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1 year ago · · 0 comments

Four Ways to Cope with Sundowning

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If you have a family member living with Alzheimer’s disease, you may be noticing changes in their behavior as the days become shorter and fall makes an appearance. According to the Alzheimer’s Association, roughly 20 percent of patients with Alzheimer’s experience sundown syndrome or “sundowning” – a shift in behaviors occurring in the late afternoon. It’s essential to watch for some specific signs to address these shifts and maintain a sense of normalcy. Neglecting symptoms of sundowning could lead to serious injury for your loved one or someone else.

What are the causes and symptoms of sundowning?

Sundowning is more likely to occur in someone with memory loss and can start around early evening and continue past nightfall. When Circadian rhythms—the cycles that tell the body when to eat, sleep, and wake—are interrupted, moods and behaviors can be thrown off balance. Research has not been able to pinpoint the direct cause of sundowning precisely; however, some possible causes of sundowning include:

  • Being overly tired

  • Depression

  • Pain

  • Boredom

While the cause of this phenomenon is mostly unknown, sundowning can trigger behavioral, cognitive, and emotional changes such as:

  • Anxiety

  • Sadness

  • Mood swings

  • Confusion

  • Delusions

How can you help individuals experiencing sundowning?

For some individuals who experience sundowning, symptoms usually abate after some time without intervention. However, for others, symptoms can last for hours, causing disorientation and confusion, a disruption in sleep schedules, etc. To help your loved one, you can take the following actions to mitigate the symptoms.

Maintain a routine and structure

Creating and maintaining a routine helps with dementia intervention and can also combat symptoms of sundown syndrome. Habits (for both day and night) can help reestablish a sense of stability and familiarity for your loved one with Alzheimer’s disease to disrupt sundowning symptoms further.

Reduce noise and clutter

Loud noises and disorganization can further exacerbate symptoms of sundowning, making it more difficult to address directly. You can help by designating quiet times early in the afternoon to prepare for the onset of sundowning in the evening. During this time, you can suggest your loved one:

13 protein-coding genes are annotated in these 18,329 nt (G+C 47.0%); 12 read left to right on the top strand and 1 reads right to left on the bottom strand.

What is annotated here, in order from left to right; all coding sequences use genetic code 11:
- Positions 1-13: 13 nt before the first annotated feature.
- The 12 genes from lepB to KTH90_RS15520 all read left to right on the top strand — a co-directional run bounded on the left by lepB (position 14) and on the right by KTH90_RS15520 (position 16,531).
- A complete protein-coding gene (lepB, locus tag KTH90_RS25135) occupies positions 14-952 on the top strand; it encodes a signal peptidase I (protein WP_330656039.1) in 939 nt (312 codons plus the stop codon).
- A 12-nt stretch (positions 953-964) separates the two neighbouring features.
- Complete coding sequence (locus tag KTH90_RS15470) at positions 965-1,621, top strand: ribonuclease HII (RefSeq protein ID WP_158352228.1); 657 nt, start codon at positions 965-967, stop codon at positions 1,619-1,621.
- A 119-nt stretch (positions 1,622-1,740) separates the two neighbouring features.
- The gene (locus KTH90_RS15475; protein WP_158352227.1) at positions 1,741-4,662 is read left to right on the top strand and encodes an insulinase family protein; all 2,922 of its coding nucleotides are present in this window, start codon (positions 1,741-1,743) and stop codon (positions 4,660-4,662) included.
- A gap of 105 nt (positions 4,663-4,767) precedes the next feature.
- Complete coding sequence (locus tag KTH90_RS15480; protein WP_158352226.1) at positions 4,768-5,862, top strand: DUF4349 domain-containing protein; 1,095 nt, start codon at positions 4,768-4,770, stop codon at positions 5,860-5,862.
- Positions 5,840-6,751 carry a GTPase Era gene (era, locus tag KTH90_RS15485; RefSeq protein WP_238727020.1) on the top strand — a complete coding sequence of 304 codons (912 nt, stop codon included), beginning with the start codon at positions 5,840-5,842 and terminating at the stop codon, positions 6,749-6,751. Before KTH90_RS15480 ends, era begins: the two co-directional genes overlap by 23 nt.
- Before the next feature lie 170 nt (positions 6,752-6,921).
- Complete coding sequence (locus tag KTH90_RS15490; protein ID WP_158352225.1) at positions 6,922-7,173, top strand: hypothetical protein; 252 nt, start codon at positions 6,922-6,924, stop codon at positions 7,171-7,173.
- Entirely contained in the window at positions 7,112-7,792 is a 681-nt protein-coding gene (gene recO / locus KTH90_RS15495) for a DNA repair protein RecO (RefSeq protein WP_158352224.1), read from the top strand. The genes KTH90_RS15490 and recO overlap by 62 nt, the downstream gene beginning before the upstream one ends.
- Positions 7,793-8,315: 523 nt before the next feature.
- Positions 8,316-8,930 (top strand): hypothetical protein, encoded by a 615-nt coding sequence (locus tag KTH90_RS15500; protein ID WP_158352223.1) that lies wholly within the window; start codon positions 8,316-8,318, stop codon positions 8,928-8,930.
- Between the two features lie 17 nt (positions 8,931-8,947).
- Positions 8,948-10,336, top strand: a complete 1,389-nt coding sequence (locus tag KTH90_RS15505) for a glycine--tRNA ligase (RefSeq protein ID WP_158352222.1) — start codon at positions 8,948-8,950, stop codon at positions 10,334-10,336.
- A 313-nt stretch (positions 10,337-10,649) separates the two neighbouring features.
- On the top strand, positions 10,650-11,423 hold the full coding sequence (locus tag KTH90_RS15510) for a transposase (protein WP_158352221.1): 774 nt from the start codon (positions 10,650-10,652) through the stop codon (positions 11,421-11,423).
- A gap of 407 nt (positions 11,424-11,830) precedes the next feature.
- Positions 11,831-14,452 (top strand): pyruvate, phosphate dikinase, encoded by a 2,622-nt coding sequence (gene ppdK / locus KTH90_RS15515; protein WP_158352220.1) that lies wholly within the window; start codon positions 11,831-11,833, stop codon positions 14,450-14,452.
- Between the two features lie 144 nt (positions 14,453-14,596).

• Play soothing music

  • Read a light-hearted book (like a book of poetry)

  • Go for a walk

Additionally, reduce clutter in your loved ones living space to help lessen feelings of anxiety brought on by sundowning and disorganization.

Use distraction techniques

Attempting to reason with a loved one going through sundowning symptoms will prove fruitless. Instead, try distracting the person with things he or she likes. For example, you can offer:

  • Their favorite snacks or drinks

  • Suggest easy-to-complete tasks like putting away dishes

  • Turn on a favorite TV show (but not the news, that might be upsetting)

  • Have another family member or friend call

Adjust exposure to light

Many experts believe exposure to light regulates our internal clocks. Therefore, when light is limited during specific times of the year, our internal systems can be interrupted. As sunlight depletes, you should turn on brighter lights inside to minimize shadows that may cause confusion. You can also utilize lighting systems to automatically and gradually increase light before sunset and decrease brightness before it’s time to sleep. Tribute uses the Kentra LED lighting system to combat these sundowning effects on our residents and create lighting tailored to every room’s specific purpose and function.

How can Tribute Senior Living Help with Sundowning?

For a loved one you think may be experiencing sundowning, please contact the dedicated team at Tribute Senior Living. We have techniques and programs like Fight Club to empower those living at home (and at Tribute) to fight for their best lives.

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Categories: Sleep